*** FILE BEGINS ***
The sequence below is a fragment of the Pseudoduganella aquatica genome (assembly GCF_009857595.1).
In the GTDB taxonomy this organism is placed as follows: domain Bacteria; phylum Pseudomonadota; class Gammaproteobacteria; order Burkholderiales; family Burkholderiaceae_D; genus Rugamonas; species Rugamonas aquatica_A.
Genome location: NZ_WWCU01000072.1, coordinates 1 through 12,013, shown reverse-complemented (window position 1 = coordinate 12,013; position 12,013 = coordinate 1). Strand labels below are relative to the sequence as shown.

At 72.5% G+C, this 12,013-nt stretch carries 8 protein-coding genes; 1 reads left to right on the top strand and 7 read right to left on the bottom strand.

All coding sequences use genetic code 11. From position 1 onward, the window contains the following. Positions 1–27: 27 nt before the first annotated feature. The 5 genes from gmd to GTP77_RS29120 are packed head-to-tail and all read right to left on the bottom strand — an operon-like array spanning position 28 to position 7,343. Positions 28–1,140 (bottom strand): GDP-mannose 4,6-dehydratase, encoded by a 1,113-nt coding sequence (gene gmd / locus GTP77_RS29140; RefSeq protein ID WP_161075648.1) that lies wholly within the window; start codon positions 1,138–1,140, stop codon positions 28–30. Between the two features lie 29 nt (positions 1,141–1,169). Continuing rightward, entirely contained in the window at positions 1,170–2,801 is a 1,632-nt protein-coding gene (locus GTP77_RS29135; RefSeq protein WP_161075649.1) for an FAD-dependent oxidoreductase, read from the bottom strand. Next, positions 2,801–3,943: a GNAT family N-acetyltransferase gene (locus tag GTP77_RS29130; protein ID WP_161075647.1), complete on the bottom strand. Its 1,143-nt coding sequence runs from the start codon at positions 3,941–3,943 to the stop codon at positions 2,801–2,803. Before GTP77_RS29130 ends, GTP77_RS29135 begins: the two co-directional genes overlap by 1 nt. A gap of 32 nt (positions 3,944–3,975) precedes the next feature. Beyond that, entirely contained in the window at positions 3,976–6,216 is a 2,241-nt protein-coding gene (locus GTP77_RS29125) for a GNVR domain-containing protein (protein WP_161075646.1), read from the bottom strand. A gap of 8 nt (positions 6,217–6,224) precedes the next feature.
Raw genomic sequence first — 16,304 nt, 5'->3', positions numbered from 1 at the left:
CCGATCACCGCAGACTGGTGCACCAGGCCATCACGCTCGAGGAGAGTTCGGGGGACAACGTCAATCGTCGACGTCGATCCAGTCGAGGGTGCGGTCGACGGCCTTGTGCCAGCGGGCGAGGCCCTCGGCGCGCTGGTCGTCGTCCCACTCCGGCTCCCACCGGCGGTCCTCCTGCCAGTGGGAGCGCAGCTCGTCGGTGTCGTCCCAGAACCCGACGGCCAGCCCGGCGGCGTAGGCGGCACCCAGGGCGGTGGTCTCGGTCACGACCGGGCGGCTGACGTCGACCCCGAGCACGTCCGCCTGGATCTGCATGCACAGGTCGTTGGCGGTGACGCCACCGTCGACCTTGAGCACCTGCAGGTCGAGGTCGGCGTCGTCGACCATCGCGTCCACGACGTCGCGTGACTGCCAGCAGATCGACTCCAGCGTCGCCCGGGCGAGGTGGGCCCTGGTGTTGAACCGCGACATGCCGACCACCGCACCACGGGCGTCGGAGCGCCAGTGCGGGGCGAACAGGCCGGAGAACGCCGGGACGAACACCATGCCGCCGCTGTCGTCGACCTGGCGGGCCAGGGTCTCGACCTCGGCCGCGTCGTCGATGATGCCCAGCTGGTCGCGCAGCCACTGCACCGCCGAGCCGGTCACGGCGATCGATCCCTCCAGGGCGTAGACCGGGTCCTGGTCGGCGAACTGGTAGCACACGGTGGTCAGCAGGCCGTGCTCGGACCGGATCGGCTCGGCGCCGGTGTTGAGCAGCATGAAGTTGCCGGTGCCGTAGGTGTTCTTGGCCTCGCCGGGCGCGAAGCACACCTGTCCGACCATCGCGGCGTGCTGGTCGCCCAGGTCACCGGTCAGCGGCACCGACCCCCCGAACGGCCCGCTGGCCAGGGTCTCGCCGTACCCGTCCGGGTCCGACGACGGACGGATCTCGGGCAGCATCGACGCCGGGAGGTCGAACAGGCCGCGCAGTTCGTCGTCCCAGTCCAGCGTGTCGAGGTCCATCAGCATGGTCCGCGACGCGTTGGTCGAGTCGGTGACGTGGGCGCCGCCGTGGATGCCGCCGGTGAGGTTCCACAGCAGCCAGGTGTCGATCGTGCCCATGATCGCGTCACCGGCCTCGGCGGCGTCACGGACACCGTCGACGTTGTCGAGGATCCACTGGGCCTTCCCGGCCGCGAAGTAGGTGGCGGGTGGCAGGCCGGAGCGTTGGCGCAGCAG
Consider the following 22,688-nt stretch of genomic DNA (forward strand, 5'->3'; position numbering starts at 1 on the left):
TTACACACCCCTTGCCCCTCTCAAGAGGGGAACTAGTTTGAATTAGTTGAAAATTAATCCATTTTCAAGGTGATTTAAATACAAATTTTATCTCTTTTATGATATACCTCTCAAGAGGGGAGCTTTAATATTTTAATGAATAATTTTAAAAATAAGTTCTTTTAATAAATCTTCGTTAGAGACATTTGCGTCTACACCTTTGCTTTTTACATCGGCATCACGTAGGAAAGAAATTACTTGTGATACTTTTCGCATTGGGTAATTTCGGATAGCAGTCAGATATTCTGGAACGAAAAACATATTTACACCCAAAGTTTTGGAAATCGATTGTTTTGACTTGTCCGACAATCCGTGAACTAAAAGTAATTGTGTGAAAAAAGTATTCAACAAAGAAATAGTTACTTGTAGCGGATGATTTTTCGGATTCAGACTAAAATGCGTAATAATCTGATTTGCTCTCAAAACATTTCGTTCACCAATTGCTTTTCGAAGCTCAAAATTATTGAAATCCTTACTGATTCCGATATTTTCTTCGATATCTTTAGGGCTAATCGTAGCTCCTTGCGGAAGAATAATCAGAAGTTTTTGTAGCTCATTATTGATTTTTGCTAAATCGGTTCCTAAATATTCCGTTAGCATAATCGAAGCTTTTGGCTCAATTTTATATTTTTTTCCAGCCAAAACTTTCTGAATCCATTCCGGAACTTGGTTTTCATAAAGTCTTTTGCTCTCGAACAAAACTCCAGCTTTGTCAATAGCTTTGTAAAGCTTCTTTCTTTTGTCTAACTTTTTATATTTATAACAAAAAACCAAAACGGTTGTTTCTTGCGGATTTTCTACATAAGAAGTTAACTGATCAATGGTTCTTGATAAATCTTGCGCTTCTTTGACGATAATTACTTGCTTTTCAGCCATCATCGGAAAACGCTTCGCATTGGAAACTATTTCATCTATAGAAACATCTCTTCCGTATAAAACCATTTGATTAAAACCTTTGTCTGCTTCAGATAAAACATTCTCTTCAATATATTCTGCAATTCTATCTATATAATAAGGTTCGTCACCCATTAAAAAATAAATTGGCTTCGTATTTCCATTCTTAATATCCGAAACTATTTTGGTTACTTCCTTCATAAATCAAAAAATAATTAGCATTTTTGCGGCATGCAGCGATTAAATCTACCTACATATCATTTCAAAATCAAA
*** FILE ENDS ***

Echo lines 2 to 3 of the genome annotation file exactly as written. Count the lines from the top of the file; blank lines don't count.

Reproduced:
In the GTDB taxonomy this organism is placed as follows: domain Bacteria; phylum Pseudomonadota; class Gammaproteobacteria; order Burkholderiales; family Burkholderiaceae_D; genus Rugamonas; species Rugamonas aquatica_A.
Genome location: NZ_WWCU01000072.1, coordinates 1 through 12,013, shown reverse-complemented (window position 1 = coordinate 12,013; position 12,013 = coordinate 1). Strand labels below are relative to the sequence as shown.